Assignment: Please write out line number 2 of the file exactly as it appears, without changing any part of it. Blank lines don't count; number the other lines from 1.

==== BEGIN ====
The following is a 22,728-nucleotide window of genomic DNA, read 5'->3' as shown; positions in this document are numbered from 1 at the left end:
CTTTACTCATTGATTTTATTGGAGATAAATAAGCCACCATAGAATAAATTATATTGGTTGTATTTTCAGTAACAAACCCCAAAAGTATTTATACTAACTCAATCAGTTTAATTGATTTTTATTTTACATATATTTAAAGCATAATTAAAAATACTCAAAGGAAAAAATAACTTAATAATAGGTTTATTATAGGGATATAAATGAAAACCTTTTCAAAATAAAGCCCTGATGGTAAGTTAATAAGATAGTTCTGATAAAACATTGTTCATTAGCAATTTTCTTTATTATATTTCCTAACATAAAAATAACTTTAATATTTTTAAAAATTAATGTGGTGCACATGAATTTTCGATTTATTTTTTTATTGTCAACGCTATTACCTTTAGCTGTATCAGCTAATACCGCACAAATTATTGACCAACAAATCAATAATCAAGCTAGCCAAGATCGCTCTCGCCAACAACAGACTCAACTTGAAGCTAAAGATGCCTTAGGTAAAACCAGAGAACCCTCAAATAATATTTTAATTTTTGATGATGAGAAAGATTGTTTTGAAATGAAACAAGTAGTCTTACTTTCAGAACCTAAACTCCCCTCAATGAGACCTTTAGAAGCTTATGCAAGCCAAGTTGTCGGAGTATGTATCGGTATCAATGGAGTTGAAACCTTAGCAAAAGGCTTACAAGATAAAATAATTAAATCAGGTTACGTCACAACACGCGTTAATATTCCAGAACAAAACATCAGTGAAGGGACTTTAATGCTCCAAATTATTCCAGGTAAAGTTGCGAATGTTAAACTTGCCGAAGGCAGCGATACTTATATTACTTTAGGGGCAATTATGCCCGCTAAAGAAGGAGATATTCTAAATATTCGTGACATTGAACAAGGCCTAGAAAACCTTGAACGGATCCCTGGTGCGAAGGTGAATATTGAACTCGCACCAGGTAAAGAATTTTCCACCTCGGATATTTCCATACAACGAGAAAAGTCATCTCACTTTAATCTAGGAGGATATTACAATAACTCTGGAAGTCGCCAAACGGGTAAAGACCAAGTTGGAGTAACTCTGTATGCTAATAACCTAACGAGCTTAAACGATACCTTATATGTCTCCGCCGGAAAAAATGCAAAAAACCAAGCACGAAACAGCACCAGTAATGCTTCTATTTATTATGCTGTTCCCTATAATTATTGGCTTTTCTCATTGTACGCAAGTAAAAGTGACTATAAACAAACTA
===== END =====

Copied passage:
CTTTACTCATTGATTTTATTGGAGATAAATAAGCCACCATAGAATAAATTATATTGGTTGTATTTTCAGTAACAAACCCCAAAAGTATTTATACTAACTCAATCAGTTTAATTGATTTTTATTTTACATATATTTAAAGCATAATTAAAAATACTCAAAGGAAAAAATAACTTAATAATAGGTTTATTATAGGGATATAAATGAAAACCTTTTCAAAATAAAGCCCTGATGGTAAGTTAATAAGATAGTTCTGATAAAACATTGTTCATTAGCAATTTTCTTTATTATATTTCCTAACATAAAAATAACTTTAATATTTTTAAAAATTAATGTGGTGCACATGAATTTTCGATTTATTTTTTTATTGTCAACGCTATTACCTTTAGCTGTATCAGCTAATACCGCACAAATTATTGACCAACAAATCAATAATCAAGCTAGCCAAGATCGCTCTCGCCAACAACAGACTCAACTTGAAGCTAAAGATGCCTTAGGTAAAACCAGAGAACCCTCAAATAATATTTTAATTTTTGATGATGAGAAAGATTGTTTTGAAATGAAACAAGTAGTCTTACTTTCAGAACCTAAACTCCCCTCAATGAGACCTTTAGAAGCTTATGCAAGCCAAGTTGTCGGAGTATGTATCGGTATCAATGGAGTTGAAACCTTAGCAAAAGGCTTACAAGATAAAATAATTAAATCAGGTTACGTCACAACACGCGTTAATATTCCAGAACAAAACATCAGTGAAGGGACTTTAATGCTCCAAATTATTCCAGGTAAAGTTGCGAATGTTAAACTTGCCGAAGGCAGCGATACTTATATTACTTTAGGGGCAATTATGCCCGCTAAAGAAGGAGATATTCTAAATATTCGTGACATTGAACAAGGCCTAGAAAACCTTGAACGGATCCCTGGTGCGAAGGTGAATATTGAACTCGCACCAGGTAAAGAATTTTCCACCTCGGATATTTCCATACAACGAGAAAAGTCATCTCACTTTAATCTAGGAGGATATTACAATAACTCTGGAAGTCGCCAAACGGGTAAAGACCAAGTTGGAGTAACTCTGTATGCTAATAACCTAACGAGCTTAAACGATACCTTATATGTCTCCGCCGGAAAAAATGCAAAAAACCAAGCACGAAACAGCACCAGTAATGCTTCTATTTATTATGCTGTTCCCTATAATTATTGGCTTTTCTCATTGTACGCAAGTAAAAGTGACTATAAACAAACTA